Friday, December 31, 2010

Realism, Pragmatism and Neo-Pragmatism.

Rorty has charged his interlocutors with two points that are quite true. I want to tease out what these points come to in an effort to dissolve any disagreement that they might perpetuate.

The first point is that when a belief is justified, calling it true doesn't add anything; for after an application of the pragmatic maxim, one can only be sure that one has a justified belief. When D. Vaden House made the objection, I responded saying that 'justification' does not add anything to true belief because if true, it would be justifiable. The reason is that a belief if true to what it is about is justified because it is true to what it is about. That it is justified, or justifies itself, or in relation to us, that we could justify it to ourselves, is already given in the point that it is true to what it is about. So, literally, justification doesn’t add anything. Does 'truth' add anything?

Of course, Realists, note the capital ‘R’, would want to say that a belief is Correspondence true, if it is true, and that does not depend on what you, I, or anyone else may think about it. So they might want to insist that verifiability has nothing to do with the truth of a belief (and therefore that justification is an addition). I think Realists are right in a sense. If a cat has a patch of white fur under her head, the fact that she does has nothing to do with our ability to verify that she does. But pragmatists are also right in that saying that she does have a white patch, and thereby making the very point against the pragmatists, surely does rely on verification. So, it would seem that we need to make a distinction. There is a difference between being verifiable at time t and being potentially verifiable at time t+k. The fact that you just read ‘this’ has already been verified; the fact that a diamond (at the bottom of the ocean) has the same properties even if it cannot be verified by any of us presently would be verified by any of us.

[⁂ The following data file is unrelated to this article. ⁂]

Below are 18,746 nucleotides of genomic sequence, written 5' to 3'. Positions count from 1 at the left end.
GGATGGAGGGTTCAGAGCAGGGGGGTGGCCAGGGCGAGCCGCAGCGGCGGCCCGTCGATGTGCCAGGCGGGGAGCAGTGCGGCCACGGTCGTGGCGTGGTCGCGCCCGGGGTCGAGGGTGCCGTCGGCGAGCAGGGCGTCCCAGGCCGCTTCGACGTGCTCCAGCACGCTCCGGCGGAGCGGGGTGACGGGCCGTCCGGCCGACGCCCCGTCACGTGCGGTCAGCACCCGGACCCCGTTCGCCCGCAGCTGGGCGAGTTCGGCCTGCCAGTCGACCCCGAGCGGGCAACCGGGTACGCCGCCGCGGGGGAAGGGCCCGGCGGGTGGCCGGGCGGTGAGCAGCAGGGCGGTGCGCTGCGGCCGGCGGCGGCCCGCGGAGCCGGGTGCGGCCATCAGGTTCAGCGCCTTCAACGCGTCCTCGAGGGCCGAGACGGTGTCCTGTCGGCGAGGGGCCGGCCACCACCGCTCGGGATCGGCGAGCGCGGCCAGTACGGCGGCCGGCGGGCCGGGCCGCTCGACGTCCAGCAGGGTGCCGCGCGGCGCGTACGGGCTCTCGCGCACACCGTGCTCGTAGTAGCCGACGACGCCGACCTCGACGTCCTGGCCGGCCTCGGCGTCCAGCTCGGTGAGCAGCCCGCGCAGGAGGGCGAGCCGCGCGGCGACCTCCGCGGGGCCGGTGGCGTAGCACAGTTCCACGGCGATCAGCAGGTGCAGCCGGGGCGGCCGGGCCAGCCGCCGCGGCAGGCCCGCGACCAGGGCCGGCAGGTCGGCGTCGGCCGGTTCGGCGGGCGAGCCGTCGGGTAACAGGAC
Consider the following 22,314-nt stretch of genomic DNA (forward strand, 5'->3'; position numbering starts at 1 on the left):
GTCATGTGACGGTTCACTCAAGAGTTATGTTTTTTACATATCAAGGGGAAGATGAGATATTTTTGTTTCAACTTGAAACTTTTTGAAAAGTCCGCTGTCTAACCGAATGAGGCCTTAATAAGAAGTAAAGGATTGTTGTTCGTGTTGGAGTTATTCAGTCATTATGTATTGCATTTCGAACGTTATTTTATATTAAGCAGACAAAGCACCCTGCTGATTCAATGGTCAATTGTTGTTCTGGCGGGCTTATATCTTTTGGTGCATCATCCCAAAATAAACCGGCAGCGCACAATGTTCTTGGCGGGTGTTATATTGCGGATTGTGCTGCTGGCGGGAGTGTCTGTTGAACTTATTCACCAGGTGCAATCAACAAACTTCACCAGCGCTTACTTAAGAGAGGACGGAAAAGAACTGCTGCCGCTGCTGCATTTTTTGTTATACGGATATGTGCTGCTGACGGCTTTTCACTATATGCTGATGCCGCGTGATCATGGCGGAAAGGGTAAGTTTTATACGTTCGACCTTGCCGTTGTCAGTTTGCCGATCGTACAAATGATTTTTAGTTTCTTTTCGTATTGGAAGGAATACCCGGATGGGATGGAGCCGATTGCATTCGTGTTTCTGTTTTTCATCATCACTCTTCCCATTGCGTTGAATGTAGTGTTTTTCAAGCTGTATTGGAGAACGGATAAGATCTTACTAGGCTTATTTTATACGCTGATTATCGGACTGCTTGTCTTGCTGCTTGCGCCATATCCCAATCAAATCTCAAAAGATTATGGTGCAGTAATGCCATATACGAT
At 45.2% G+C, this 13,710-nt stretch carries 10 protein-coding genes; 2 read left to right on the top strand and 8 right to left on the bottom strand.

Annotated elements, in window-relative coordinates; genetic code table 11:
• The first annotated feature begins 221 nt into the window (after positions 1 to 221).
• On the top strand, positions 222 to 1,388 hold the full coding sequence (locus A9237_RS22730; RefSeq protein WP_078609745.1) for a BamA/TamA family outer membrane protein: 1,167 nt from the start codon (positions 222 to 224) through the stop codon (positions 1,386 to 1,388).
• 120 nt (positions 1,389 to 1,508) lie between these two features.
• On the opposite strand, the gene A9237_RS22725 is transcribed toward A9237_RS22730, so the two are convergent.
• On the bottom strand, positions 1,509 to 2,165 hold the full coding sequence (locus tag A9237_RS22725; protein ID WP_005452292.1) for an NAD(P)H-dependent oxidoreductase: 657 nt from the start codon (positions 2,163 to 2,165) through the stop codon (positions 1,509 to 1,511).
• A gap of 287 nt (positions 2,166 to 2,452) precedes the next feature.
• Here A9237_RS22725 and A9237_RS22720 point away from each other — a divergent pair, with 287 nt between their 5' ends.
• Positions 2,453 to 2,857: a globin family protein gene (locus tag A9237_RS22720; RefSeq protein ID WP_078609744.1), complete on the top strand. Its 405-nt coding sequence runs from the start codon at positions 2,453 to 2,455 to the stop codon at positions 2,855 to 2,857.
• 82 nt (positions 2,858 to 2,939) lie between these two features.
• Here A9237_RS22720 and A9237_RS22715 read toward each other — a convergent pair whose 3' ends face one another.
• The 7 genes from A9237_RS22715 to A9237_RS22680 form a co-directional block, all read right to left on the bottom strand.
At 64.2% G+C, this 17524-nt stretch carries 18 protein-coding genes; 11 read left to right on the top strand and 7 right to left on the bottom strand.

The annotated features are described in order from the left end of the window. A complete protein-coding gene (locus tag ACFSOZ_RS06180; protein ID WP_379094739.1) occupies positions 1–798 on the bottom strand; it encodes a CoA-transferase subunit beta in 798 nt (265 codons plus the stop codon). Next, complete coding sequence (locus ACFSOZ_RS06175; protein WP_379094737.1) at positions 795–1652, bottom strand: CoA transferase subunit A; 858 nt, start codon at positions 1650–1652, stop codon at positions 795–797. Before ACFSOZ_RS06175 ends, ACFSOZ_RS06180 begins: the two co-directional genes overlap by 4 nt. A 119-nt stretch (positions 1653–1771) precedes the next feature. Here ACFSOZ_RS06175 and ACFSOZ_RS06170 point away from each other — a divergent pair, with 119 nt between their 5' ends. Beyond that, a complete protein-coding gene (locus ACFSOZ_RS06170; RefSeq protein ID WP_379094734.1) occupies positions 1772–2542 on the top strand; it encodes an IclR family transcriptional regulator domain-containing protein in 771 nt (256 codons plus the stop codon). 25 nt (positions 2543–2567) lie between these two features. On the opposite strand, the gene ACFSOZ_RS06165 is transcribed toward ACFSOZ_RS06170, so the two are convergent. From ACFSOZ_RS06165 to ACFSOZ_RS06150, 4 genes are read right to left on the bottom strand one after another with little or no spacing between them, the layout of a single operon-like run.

It is true that the fact that a diamond is hard does not depend on our saying that it is hard. Even if all the perceivers were to cease to exist, the diamond would still be hard. It is not true to suppose that if no one is looking, everyday things behave in ways out of the ordinary. So, a tree falling in a forest makes an unverifiable sound. Of course it does not make a verifiable sound; of course it makes a sound that would have been verified.

The view that facts—where facts are just real objects in real non-abstracted relations—do not depend on our verification, according to Realists, overrides the difference between ‘is’ and ‘would be’. Realists want to insist that even in the case of a verified (as true) belief at time t, that the belief is true does not depend on our calling it true. From this point, they insist, arguing from the simplest explanation, that the same follows for as of yet unverified beliefs. I must confess that I am in agreement with the view that the truth of a fact does not depend on verifiability. It is not the case that because something is verified it is thereby and thenceforth true. This point is important and brings me back to my original point.

I am not saying that a true belief would not be verified. I am saying that a fact may be unverifiable. In the latter case, if the fact is true, it is so independent of verification. But in that case we cannot call ‘the fact’ true. So a fact may be true/real, despite the point that we cannot call it true, despite the point that it hasn’t yet been verified, despite the point that no one has a belief that would be verified by any of us. From this all the traditional notions follow. The goal is to have beliefs that mirror reality, beliefs that are true to their facts. But if a belief is true, it would be verified, unless it cannot be called true. But again, just because something cannot be called true does not mean it cannot be true.

What’s the point? If a belief is true, the fact that it is true does not depend on our calling it true. Of course, it may or may not be verifiable. If it is not verifiable, we can neither call the fact true nor false, but it may be either. If the true fact is verifiable, then the fact that it is called true, does not make the belief any more true than it is; the objects the belief is about do that. So calling a true belief justified does not add anything, to use Rorty’s rhetoric.